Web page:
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curated by Stephen Galloway

In the latest in our Curated By series, the creative movement director talks working with Kate Moss, his time at Ballet Frankfurt and showcases an exclusive edit of looks.

Words by Billie Brand. Photographs by Marcelo Krasilcic.

Stephen Galloway is talking about the art of dance. ‘When I go out with friends to clubs, they’re always trying to get me on the dancefloor because they think it’s going to be some sort of extended performance,’ he explains over the phone from Los Angeles. ‘As dancers – even when we’re at parties we’re still performing. But I have always enjoyed watching non-professionals more because you really get a sense of how they are physically enjoying themselves. I find people to be at their most honest when they’re physical.’

Galloway is a multidisciplinary movement expert with an incredible work ethic. He spent 25 years as principal dancer at the progressive Ballet Frankfurt, where he was mentored by one of the most important people in his life, the genre-defying choreographer and company director William Forsythe. Galloway is also the highly successful creative movement director who has worked with some of the world’s most prolific visionaries: he was art director at Issey Miyake in the 1990s, is a long-time collaborator with photography duo Inez and Vinoodh, and has spent two decades crafting Mick Jagger and The Rolling Stones’ on-stage moves. And he’s behind some of fashion’s most recognisable and lively images, directing top models in campaigns for labels such as Saint Laurent and Gucci.

Galloway puts his extensive contribution to the fashion industry down to serendipity, but after conversing with him, it’s easy to understand how he forms such fruitful relationships. He’s charismatic. He talks with so much enthusiasm and personality and often bursts into infectious laughter. Raised in Erie, Pennsylvania, Galloway was classically trained as a ballet dancer. In his late teens, he left America for Europe in the hope of studying under one of the great choerographers of the time. His fluid dance moves subsequently landed him a role at Forsythe’s ‘laboratory’ – which is where his story starts.

When did you first fall in love with dance?
‘I was always dancing as a child – even before I started taking lessons. I come from a very musical family and we used to dance while watching American Bandstand and all those TV shows. When I had the opportunity to start taking dance classes it just felt like a really natural thing for me to do. It was the next step in being able to express myself. I’ve never pondered the thought that I fell in love with it – of course I fell in love with it – but it was also what I was born to do.’

You worked at the prestigious Ballet Frankfurt for such a significant amount of time. Can you recall your first impressions of William Forsythe?
‘The way William Forsythe is famous now is not the way he was in 1985. He was still considered to be the enfant terrible of the dance world – no one wanted to look at the work; no one wanted to hire him. We didn’t start out as the most popular dance company on the scene – there were other choreographers and directors who were a lot more desirable, but we didn’t care about that – what we really cared about was pushing the envelope of classic and contemporary dance forward.’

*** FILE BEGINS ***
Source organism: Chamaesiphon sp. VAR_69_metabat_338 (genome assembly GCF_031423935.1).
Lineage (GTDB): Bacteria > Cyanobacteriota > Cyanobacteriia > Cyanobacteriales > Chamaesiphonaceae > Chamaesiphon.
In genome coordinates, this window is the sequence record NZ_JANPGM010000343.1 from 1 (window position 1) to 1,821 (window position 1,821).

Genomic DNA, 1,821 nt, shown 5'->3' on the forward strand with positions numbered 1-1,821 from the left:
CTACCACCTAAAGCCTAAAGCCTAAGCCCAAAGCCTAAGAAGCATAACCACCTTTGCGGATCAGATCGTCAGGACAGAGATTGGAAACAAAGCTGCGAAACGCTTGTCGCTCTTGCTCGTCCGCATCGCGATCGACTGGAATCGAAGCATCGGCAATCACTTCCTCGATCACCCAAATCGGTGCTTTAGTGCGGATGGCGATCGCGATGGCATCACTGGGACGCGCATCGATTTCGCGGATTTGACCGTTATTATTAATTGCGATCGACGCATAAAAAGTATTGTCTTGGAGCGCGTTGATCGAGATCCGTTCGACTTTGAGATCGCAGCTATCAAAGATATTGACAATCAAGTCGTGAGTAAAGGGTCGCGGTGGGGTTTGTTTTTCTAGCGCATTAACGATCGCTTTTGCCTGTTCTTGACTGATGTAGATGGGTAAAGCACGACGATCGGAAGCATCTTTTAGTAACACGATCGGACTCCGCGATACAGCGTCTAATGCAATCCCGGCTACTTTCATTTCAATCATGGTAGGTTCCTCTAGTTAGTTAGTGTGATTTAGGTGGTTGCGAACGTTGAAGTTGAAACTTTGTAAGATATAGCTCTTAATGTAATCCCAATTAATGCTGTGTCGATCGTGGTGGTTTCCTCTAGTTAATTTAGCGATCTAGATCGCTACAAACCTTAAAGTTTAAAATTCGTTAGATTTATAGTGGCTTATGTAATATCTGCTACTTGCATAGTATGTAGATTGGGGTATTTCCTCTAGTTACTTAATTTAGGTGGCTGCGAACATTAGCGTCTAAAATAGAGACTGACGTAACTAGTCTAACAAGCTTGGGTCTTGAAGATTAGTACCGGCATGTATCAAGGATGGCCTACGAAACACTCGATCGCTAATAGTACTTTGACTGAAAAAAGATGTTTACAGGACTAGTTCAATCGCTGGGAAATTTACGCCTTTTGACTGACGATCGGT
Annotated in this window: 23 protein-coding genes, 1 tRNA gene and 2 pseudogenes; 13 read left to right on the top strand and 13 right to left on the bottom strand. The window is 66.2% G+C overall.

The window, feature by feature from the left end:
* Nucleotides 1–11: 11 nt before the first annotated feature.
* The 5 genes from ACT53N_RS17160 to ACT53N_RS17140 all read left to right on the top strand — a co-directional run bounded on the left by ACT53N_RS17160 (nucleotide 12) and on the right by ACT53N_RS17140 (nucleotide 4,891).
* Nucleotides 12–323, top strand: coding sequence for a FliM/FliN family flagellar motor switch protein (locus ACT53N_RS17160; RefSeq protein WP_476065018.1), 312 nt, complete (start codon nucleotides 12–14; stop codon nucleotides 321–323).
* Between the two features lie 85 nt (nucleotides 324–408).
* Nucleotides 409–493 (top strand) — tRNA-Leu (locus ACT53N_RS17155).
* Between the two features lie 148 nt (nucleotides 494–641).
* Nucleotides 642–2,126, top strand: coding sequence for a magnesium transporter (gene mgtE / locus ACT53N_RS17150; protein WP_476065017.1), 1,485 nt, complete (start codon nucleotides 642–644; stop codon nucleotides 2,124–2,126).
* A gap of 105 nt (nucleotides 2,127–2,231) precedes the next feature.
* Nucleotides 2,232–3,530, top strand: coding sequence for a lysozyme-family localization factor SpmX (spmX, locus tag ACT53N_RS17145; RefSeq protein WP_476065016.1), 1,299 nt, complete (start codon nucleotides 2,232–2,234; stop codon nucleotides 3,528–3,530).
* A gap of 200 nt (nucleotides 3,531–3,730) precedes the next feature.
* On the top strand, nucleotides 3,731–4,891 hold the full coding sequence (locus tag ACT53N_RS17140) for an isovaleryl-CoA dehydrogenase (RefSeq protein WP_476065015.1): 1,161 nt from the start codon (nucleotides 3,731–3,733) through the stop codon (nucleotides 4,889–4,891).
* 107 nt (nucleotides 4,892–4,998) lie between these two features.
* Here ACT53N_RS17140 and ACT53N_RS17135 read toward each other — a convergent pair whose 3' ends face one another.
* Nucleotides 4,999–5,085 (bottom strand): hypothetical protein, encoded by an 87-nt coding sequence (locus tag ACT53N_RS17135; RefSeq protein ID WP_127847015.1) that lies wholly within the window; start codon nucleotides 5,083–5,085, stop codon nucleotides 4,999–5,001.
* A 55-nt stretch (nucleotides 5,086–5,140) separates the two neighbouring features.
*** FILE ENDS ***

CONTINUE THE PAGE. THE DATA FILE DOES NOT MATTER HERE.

And it was Forsythe who gave you your first position as principal dancer. What do you think it was that he saw in you?
‘That I was non-resistant. I was 17 years old – there were no expectations from me about what success or failure was; I was completely fearless. I think that was something he found invigorating and quite challenging because I didn’t resist at all – there was no dance step too difficult, no move too weird – I was just there for the party. I only retired because the best company in the world ceased to exist [Ballet Frankfurt gave its last performance in 2004] – there were no reasons why I couldn’t continue but I didn’t want to do it with anyone else. I knew that it wouldn’t have been the same.’

During your tenure you started to collaborate with designers such as Issey Miyake. Did you always want to pursue fashion?
‘I never pursued it. I was just in the right place at the right time. I had an understanding of it and a curiosity for it – I always loved fashion, from the very beginning. I came from a family of seamstresses and my mum would read Vogue, Viva and Harpers Bazaar, and my aunt was also very much involved in fashion – as much we could be from our town in Pennsylvania. The opportunities just seem to present themselves and me being the curious Pisces guy that I am, I just said yes.’

What about your own taste in fashion – how do you describe your personal style?
‘I am equal parts Tom Ford and equal parts Loewe, which are total opposites. The men in my family were very, very stylish. Although there was not much money, it was used to make sure you had three good handmade suits. I guess that subconsciously informed my Tom Ford, extremely well-tailored, good-quality guy. Then there’s my life as an artist and a performer, which is where the Loewe, Marni-type guy comes into play. I’m bouncing in between the two and I reserve the right to be as schizophrenic with it as I like.’

You’re also known for your work as a creative movement director. Who do you have most fun with on set?
‘I have this incredible fondness for working with people who I’ve just met. I love all the girls that I’ve worked with – of course, I love working with Kate [Moss], Raquel [Zimmermann], Daria [Werbowy] but at the same time, when you’re able to work with someone new, I think, “Wow, this is going to be exciting – it’s going to be a challenge and it’s going to keep me on my toes.” I really like to approach every time I walk onto the set as a new day – there’s no routine.’



The Style Report
The Style Report